The Girl with the Leica
This fictionalized true-life story of Gerda Taro (born Gerta Pohorylle), the first woman photojournalist killed in war, is told by three of her friends in the 1930s: Willy Chardack, Ruth Cref, and Georg Kuritzkes. Gerda, a German Jew, was involved in anti-fascist activities and fled Germany in 1934. Now in Paris, she meets André Friedmann and develops a love of photography under his mentorship. They work as a duo with the alias of Robert Capa, covering political events in France leading up to WWII and the Spanish Civil War. Gerda was a charismatic, daring woman, well-loved in France and Spain. While photographing the action in Spain, she is killed.
In 1960, Willy reminisces about his time with Gerda as a friend and lover in Paris. Émigrés fleeing the growing fascism in Europe were unwelcome in France. It was illegal to hire them, so Gerda struggled finding work, hungry and penniless. The narrative moves to 1938 following Gerda’s death. Ruth tells about their life in Stuttgart, Germany, their disenfranchised lives in Paris, and Gerda’s death and funeral in 1937 on her 27th birthday. Returning to 1960, Georg tells of his time with Gerda as her lover before Capa came into her life.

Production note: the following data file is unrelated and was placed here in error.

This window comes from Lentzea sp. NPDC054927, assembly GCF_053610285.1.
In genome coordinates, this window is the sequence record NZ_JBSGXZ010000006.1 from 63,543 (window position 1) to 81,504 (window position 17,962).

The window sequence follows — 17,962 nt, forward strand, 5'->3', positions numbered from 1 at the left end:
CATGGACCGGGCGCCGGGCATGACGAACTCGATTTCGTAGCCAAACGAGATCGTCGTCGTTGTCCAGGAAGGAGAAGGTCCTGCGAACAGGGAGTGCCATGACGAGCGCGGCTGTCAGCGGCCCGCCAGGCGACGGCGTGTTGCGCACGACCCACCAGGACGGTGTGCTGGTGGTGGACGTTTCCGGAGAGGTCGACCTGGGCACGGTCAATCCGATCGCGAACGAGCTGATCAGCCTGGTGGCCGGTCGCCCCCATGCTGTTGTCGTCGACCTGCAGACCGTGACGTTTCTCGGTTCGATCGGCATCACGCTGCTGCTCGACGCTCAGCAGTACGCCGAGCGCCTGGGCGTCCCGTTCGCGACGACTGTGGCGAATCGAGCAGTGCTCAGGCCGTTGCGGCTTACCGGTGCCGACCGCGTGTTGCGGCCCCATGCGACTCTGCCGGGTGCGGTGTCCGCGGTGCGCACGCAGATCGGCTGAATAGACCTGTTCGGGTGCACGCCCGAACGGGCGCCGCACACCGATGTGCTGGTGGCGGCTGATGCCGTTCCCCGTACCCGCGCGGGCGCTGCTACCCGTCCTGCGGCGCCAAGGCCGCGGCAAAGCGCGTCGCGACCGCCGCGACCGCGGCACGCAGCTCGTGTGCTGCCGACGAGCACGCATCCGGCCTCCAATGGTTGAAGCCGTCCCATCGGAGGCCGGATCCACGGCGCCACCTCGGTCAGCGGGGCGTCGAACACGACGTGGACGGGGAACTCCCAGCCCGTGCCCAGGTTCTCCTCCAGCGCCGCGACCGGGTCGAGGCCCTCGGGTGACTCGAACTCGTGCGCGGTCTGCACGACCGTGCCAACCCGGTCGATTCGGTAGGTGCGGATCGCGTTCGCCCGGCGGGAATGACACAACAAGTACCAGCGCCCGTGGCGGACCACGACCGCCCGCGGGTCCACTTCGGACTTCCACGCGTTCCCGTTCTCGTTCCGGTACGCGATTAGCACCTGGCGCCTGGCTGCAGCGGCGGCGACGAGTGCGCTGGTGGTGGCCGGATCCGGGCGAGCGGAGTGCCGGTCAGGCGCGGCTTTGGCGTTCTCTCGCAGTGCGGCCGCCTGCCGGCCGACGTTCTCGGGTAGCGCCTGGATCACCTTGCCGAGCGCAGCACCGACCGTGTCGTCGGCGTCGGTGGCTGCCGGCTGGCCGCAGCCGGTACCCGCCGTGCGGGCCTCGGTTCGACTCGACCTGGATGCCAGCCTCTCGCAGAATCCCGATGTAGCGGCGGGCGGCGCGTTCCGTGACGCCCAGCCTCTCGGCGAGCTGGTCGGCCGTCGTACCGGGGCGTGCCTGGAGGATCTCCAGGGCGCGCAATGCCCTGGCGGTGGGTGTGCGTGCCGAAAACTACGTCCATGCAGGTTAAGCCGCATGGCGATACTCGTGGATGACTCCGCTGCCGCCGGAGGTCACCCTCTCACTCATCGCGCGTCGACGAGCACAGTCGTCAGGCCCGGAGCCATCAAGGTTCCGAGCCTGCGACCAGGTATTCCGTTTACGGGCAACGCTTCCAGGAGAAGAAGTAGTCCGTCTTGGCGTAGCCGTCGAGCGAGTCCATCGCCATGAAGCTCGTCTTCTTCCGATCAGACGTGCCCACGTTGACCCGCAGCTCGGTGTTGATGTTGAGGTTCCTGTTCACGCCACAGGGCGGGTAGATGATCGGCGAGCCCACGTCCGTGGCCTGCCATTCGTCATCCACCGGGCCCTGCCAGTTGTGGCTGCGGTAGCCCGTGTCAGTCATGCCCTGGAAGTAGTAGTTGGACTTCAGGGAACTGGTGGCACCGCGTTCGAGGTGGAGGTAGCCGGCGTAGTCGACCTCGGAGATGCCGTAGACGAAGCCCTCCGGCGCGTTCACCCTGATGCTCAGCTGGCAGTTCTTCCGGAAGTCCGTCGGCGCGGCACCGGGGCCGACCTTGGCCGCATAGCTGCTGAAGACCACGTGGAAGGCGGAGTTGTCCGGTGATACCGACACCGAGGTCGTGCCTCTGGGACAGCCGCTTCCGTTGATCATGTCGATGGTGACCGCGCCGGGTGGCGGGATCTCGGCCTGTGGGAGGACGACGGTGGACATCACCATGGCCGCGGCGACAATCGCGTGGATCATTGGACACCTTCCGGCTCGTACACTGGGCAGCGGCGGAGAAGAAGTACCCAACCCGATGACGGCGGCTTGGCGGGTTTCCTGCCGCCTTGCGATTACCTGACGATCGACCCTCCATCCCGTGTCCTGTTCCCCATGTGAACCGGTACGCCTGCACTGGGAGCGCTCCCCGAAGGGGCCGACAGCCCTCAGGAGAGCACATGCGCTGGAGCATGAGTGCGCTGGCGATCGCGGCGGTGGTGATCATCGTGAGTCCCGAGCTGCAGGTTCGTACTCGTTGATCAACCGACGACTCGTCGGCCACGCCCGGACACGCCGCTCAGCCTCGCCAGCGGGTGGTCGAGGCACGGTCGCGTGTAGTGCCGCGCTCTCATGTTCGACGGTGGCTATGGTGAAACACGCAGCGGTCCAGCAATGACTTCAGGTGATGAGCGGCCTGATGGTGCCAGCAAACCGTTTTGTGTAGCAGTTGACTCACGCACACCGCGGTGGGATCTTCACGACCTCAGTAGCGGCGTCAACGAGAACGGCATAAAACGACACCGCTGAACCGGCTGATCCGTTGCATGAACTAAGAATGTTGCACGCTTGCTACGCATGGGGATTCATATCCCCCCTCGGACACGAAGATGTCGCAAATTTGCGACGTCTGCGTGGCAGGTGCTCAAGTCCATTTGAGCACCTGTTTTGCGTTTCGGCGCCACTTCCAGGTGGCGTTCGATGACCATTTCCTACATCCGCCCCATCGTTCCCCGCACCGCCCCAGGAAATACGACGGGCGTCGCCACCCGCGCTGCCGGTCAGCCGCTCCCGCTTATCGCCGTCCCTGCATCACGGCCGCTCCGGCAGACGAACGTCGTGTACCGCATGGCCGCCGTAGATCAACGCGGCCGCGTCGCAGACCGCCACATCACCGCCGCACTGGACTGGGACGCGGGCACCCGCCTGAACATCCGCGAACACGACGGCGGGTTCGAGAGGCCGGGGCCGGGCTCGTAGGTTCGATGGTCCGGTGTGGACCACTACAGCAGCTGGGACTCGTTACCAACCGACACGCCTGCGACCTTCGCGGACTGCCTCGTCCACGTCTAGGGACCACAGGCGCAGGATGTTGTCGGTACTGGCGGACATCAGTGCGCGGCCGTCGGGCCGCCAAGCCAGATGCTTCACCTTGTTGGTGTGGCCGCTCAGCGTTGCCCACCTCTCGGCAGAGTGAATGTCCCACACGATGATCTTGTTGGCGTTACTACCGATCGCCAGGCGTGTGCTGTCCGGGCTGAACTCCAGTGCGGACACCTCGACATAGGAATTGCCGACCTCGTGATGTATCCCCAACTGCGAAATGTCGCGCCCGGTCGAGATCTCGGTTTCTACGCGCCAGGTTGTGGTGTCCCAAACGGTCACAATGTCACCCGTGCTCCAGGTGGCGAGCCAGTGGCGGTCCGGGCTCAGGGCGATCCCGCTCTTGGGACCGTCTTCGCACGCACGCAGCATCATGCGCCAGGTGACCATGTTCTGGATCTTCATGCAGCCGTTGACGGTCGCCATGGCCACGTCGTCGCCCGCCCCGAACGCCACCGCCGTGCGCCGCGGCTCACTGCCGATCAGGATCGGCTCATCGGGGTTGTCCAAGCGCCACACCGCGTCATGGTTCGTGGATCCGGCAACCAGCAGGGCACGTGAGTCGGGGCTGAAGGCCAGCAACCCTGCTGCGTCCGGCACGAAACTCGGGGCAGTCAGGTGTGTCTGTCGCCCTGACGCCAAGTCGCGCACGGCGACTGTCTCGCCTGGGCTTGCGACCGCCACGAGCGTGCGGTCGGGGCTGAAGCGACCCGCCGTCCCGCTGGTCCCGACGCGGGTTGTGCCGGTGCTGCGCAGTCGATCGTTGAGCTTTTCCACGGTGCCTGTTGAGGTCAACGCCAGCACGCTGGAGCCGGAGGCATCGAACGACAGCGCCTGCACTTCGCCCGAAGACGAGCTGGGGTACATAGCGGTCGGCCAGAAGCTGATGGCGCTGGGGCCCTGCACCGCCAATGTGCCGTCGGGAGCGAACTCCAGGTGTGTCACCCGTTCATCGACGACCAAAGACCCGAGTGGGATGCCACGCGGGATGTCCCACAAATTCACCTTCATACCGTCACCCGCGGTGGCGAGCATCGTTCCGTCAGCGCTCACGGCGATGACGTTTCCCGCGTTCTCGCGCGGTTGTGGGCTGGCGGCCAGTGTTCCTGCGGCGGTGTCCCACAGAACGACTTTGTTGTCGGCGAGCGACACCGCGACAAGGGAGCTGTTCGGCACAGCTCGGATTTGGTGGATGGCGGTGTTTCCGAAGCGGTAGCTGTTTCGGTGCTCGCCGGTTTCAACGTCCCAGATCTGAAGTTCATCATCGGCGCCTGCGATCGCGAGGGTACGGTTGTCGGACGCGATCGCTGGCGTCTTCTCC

The musings and reminiscences of her three friends paint an unclear picture of who Gerda was and meander off into unrelated details. As they talk about their lives, friends, and families, it is as meaningless as eavesdropping on strangers’ conversations. Sentences are awkward, vague, wandering, and lack coherence. The generous sprinkling of German, French, Spanish, and Italian words and phrases is disruptive, and unless the reader is well-versed in the minuscule details of the political and social upheaval in Germany, France, and Spain, much of the narrative is beyond grasp. This book is bordering on unreadability, and sadly we don’t learn enough of this courageous woman.